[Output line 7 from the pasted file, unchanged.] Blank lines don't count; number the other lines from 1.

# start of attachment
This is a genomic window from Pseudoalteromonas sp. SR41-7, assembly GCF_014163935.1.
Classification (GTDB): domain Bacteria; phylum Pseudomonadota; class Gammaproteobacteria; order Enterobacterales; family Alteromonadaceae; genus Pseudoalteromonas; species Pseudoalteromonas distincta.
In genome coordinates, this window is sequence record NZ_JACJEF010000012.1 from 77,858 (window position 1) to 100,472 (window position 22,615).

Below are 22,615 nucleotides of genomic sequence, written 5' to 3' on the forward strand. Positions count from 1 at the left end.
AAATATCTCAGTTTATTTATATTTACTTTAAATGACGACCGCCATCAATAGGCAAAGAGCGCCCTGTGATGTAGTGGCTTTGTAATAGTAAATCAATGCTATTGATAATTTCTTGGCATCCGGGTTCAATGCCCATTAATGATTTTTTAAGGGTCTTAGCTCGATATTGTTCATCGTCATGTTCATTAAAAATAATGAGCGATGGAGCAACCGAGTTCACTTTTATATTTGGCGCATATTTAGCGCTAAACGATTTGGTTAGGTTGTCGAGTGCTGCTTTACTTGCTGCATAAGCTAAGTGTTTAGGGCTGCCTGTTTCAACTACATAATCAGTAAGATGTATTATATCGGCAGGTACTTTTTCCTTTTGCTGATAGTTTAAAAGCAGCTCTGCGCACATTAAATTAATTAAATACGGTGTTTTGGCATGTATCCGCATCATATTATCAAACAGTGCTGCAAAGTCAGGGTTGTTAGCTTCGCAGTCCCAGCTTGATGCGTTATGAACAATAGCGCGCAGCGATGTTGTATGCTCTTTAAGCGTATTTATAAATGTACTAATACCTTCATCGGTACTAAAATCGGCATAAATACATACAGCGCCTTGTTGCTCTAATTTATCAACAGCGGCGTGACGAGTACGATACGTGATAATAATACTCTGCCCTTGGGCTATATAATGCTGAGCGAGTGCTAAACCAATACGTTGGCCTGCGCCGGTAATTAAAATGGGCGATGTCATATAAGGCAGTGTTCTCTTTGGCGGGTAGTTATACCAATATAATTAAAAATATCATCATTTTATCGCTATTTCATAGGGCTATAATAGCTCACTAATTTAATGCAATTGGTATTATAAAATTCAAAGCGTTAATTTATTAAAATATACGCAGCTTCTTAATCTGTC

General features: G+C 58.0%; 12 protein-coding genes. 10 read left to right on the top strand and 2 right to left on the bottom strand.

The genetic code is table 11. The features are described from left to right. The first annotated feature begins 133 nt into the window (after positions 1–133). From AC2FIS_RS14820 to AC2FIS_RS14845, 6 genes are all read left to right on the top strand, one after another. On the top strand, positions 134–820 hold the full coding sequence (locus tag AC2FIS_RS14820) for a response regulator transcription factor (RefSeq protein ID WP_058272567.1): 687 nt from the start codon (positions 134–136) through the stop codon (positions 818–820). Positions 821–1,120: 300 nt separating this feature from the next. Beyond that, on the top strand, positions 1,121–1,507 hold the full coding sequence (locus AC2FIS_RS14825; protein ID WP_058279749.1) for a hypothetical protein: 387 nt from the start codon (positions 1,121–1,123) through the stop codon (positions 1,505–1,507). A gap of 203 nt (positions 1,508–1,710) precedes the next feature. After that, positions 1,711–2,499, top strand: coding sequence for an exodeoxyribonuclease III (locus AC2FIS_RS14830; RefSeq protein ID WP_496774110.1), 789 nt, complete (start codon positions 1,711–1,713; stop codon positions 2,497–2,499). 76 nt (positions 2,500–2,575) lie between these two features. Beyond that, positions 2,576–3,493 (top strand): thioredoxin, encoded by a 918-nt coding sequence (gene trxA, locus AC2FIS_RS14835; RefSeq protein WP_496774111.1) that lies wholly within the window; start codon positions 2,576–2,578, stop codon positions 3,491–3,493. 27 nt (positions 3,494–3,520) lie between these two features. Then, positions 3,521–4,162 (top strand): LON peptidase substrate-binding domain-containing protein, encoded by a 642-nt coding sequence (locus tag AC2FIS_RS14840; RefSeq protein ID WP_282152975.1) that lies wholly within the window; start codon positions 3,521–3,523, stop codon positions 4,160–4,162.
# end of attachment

The genetic code is table 11. The features are described from left to right. The first annotated feature begins 133 nt into the window (after positions 1–133). From AC2FIS_RS14820 to AC2FIS_RS14845, 6 genes are all read left to right on the top strand, one after another. On the top strand, positions 134–820 hold the full coding sequence (locus tag AC2FIS_RS14820) for a response regulator transcription factor (RefSeq protein ID WP_058272567.1): 687 nt from the start codon (positions 134–136) through the stop codon (positions 818–820). Positions 821–1,120: 300 nt separating this feature from the next. Beyond that, on the top strand, positions 1,121–1,507 hold the full coding sequence (locus AC2FIS_RS14825; protein ID WP_058279749.1) for a hypothetical protein: 387 nt from the start codon (positions 1,121–1,123) through the stop codon (positions 1,505–1,507). A gap of 203 nt (positions 1,508–1,710) precedes the next feature. After that, positions 1,711–2,499, top strand: coding sequence for an exodeoxyribonuclease III (locus AC2FIS_RS14830; RefSeq protein ID WP_496774110.1), 789 nt, complete (start codon positions 1,711–1,713; stop codon positions 2,497–2,499). 76 nt (positions 2,500–2,575) lie between these two features. Beyond that, positions 2,576–3,493 (top strand): thioredoxin, encoded by a 918-nt coding sequence (gene trxA, locus AC2FIS_RS14835; RefSeq protein WP_496774111.1) that lies wholly within the window; start codon positions 2,576–2,578, stop codon positions 3,491–3,493. 27 nt (positions 3,494–3,520) lie between these two features. Then, positions 3,521–4,162 (top strand): LON peptidase substrate-binding domain-containing protein, encoded by a 642-nt coding sequence (locus tag AC2FIS_RS14840; RefSeq protein ID WP_282152975.1) that lies wholly within the window; start codon positions 3,521–3,523, stop codon positions 4,160–4,162.